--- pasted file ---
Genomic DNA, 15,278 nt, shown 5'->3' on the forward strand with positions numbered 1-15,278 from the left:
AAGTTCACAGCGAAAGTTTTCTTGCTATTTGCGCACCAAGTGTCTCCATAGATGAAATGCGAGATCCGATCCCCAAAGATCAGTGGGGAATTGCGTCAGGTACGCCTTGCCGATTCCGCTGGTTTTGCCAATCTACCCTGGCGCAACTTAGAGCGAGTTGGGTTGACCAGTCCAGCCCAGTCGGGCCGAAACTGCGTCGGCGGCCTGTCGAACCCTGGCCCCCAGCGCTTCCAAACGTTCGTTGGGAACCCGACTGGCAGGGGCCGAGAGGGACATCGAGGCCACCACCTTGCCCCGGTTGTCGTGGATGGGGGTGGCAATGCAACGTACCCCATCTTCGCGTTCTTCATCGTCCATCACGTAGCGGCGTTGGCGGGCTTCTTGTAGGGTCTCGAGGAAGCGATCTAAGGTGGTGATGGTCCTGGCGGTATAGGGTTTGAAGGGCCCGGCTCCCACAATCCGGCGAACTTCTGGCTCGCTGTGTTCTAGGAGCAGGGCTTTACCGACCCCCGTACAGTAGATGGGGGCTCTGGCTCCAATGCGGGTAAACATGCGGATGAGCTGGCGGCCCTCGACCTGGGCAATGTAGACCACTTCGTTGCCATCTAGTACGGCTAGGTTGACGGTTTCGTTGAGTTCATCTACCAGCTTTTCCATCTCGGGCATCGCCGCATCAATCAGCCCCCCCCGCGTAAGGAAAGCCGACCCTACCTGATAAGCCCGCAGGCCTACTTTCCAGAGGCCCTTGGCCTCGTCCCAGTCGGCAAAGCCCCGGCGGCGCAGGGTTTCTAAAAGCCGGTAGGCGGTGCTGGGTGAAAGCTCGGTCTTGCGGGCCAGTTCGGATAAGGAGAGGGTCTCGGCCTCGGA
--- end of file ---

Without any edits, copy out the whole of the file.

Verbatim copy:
Genomic DNA, 15,278 nt, shown 5'->3' on the forward strand with positions numbered 1-15,278 from the left:
AAGTTCACAGCGAAAGTTTTCTTGCTATTTGCGCACCAAGTGTCTCCATAGATGAAATGCGAGATCCGATCCCCAAAGATCAGTGGGGAATTGCGTCAGGTACGCCTTGCCGATTCCGCTGGTTTTGCCAATCTACCCTGGCGCAACTTAGAGCGAGTTGGGTTGACCAGTCCAGCCCAGTCGGGCCGAAACTGCGTCGGCGGCCTGTCGAACCCTGGCCCCCAGCGCTTCCAAACGTTCGTTGGGAACCCGACTGGCAGGGGCCGAGAGGGACATCGAGGCCACCACCTTGCCCCGGTTGTCGTGGATGGGGGTGGCAATGCAACGTACCCCATCTTCGCGTTCTTCATCGTCCATCACGTAGCGGCGTTGGCGGGCTTCTTGTAGGGTCTCGAGGAAGCGATCTAAGGTGGTGATGGTCCTGGCGGTATAGGGTTTGAAGGGCCCGGCTCCCACAATCCGGCGAACTTCTGGCTCGCTGTGTTCTAGGAGCAGGGCTTTACCGACCCCCGTACAGTAGATGGGGGCTCTGGCTCCAATGCGGGTAAACATGCGGATGAGCTGGCGGCCCTCGACCTGGGCAATGTAGACCACTTCGTTGCCATCTAGTACGGCTAGGTTGACGGTTTCGTTGAGTTCATCTACCAGCTTTTCCATCTCGGGCATCGCCGCATCAATCAGCCCCCCCCGCGTAAGGAAAGCCGACCCTACCTGATAAGCCCGCAGGCCTACTTTCCAGAGGCCCTTGGCCTCGTCCCAGTCGGCAAAGCCCCGGCGGCGCAGGGTTTCTAAAAGCCGGTAGGCGGTGCTGGGTGAAAGCTCGGTCTTGCGGGCCAGTTCGGATAAGGAGAGGGTCTCGGCCTCGGA